The editors of the Orlando Sentinel suggested seven Scott vetoes – among them are four which greatly impact both pre K-12 and higher ed. Lets take a look.
SB 98 would let students lead prayers at public school events. It’d be a new source of division and distraction in public education, and it’s not needed; kids in school can pray on their own any time they want.
USF Poly Split:
SB 1752 would turn a branch campus of the University of South Florida into the state’s 12th public university, Florida Polytechnic, piling more costs on a system already reeling from years of state funding cuts. Supporters say the school would turn out more scientists and engineers — a goal of Scott’s — but Florida doesn’t need to create a separate university and a new bureaucracy to do it
HB 7129 would let the University of Florida and Florida State University bust through an already high 15 percent cap on tuition increases and sock it to students as much as the schools think the “market” demands. Scott has said he doesn’t like tuition hikes. He should hate this bill.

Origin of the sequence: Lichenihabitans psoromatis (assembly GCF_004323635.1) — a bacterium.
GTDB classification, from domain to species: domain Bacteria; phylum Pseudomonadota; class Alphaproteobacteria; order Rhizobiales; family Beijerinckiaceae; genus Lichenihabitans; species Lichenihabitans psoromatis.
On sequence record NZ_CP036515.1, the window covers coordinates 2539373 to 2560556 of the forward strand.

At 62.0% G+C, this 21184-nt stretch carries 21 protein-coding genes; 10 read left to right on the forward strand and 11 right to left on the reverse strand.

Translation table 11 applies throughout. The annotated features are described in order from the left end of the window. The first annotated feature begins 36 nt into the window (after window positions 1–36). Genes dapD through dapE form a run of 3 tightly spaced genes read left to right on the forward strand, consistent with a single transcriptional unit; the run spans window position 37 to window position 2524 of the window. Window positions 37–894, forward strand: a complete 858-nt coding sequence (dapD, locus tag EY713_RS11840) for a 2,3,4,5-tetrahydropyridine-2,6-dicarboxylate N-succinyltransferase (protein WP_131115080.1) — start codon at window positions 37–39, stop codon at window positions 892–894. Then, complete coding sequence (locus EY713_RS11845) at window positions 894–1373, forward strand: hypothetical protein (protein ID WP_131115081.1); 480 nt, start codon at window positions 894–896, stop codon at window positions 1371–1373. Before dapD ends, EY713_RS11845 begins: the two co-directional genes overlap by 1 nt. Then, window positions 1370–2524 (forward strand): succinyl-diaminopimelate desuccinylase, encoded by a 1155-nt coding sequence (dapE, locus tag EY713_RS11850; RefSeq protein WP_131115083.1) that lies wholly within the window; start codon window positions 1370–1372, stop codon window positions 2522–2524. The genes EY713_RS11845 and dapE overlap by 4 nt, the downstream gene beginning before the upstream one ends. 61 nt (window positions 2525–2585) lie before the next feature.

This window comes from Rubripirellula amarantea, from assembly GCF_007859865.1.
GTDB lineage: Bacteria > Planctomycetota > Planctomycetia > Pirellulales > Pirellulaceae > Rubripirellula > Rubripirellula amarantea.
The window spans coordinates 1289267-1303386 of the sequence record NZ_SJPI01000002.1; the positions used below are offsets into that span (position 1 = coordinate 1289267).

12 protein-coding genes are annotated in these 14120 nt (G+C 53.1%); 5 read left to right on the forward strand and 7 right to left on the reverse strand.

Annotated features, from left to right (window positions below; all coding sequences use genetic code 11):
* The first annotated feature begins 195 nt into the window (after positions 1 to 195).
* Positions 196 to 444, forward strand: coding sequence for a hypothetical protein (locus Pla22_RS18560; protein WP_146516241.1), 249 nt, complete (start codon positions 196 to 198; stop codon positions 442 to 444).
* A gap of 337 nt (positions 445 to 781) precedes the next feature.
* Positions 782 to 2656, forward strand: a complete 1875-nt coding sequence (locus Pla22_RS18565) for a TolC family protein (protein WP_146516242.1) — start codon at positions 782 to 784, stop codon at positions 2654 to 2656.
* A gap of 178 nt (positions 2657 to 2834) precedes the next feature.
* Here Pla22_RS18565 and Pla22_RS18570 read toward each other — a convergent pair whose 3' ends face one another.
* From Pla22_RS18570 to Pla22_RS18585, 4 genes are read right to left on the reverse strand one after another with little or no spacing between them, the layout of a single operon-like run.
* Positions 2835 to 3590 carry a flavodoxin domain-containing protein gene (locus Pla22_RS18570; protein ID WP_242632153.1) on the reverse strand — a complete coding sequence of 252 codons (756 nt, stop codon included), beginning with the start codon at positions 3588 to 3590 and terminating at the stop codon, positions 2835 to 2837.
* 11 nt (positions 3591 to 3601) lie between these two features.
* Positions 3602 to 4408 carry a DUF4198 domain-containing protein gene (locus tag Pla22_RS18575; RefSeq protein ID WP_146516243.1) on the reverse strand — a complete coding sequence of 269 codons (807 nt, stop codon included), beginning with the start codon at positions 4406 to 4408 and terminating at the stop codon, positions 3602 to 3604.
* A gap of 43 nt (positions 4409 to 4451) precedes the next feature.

High School Athletic Eligibility:
HB 1403 would erode the authority of the Florida High School Athletic Association over player eligibility, opening the door to the kind of recruiting wars and roving athletes that afflict college sports. Scott, a convert to the merits of public education, should oppose anything that puts athletics ahead of academics.
Its clear that in each, a significant amount of uncertainty exists. With the exception of college tuition hikes – which can be fairly justified fiscally – each bill was driven by the whimsical ideological wants of a handful of legislators. The counsel of sober, non-partisan professionals in education were ignored.